Throughout my time at KCIC, one particular thing has consistently bothered me. That one thing is poor punctuality, in which case I am referring to meetings running over (and often taking time out of other meetings scheduled right after). Since I often lose track of time, one might think I’d be relieved for their leniency. However, punctuality has been something I’ve worked on paying particular attention to because I am aware of my shortcomings in this area. Therefore, I find it a bit unprofessional and disrespectful when I discover others aren’t doing the same.
Now, I don’t know if this is a leadership issue exactly. I could argue that the leaders of meetings, or even the leaders of the company, should address this issue. The problem with that is that I don’t believe it bothers any of them. KCIC purposely has a relaxed environment; the office operates on time leniency in order to put more stress on quality of work. Therefore, I believe the leadership issue here is with the informal leaders. Perhaps it is my duty to step up and take initiative when the conference room I have scheduled is still in use. Of course, I wouldn’t dare to step up for fear of stepping over boundaries as an intern. Nevertheless, I see this issue that can best be solved by my own leadership. I like to believe that if I had a more permanent position at a company that I would take the risk of politely yet firmly informing the leftover attendees that their time is up.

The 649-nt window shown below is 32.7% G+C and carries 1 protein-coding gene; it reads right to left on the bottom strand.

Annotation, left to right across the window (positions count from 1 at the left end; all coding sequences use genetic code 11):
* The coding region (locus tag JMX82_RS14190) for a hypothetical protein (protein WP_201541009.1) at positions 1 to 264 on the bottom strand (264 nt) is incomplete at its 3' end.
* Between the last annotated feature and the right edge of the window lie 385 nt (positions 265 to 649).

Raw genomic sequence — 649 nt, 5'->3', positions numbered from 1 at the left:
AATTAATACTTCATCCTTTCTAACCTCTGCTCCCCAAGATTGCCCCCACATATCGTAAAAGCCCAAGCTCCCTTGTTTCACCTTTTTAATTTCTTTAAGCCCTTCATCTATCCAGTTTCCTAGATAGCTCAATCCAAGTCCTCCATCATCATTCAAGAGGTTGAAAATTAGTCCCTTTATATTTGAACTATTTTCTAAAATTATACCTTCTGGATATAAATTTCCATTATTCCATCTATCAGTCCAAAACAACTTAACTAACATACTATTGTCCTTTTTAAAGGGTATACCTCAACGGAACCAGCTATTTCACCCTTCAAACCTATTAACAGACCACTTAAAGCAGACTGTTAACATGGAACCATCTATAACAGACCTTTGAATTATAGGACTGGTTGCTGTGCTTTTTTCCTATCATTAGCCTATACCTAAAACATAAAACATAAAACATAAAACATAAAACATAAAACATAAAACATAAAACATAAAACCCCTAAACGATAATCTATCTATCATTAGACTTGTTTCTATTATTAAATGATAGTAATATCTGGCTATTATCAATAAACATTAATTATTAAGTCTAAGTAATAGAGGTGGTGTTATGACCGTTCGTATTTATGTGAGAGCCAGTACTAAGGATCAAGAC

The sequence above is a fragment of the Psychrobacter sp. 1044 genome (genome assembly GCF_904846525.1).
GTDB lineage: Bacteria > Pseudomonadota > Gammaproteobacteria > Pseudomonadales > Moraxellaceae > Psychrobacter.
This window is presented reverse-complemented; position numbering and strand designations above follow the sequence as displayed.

I am thrilled to announce that I have been given the exciting opportunity to share some of my insights on leadership to the rest of the company. My internship supervisor was fascinated with my major in leadership studies, and once I gave her my Jepson elevator pitch, she wanted me to have the chance to apply my knowledge in leadership outside the classroom. For the past week or two, I have been spearheading a new training for future KCIC new-hires. I have designed an outline for the training and will continue to develop this training with another consultant, along with my site supervisor. This has been a prime opportunity for me to share my thoughts on KCIC and leadership with other employees.
The goal of the training is to incorporate leadership theories in the training in a way that elegantly ties problem-solving techniques to leadership. One of my goals is to show how leadership can directly be used to solve-problems, particularly in situations involving incompetent team members. To help demonstrate this concept, I plan on relating to situational leadership, which uses an “If A, then B” approach to problem-solving. On the other hand, KCIC wants to emphasize the need for flexibility, and not necessarily relying on one set approach. For this, I will exhibit contingency theory for its ever-changing leadership. Contingency theory relays that every situation is different, and should be handled in the best way specific to the individual case. In some cases, that may even mean letting another leader take over because they are better equipped for the job. I look forward to further developing this problem-solving training and giving my insights on how KCIC can optimize leadership to solve problems.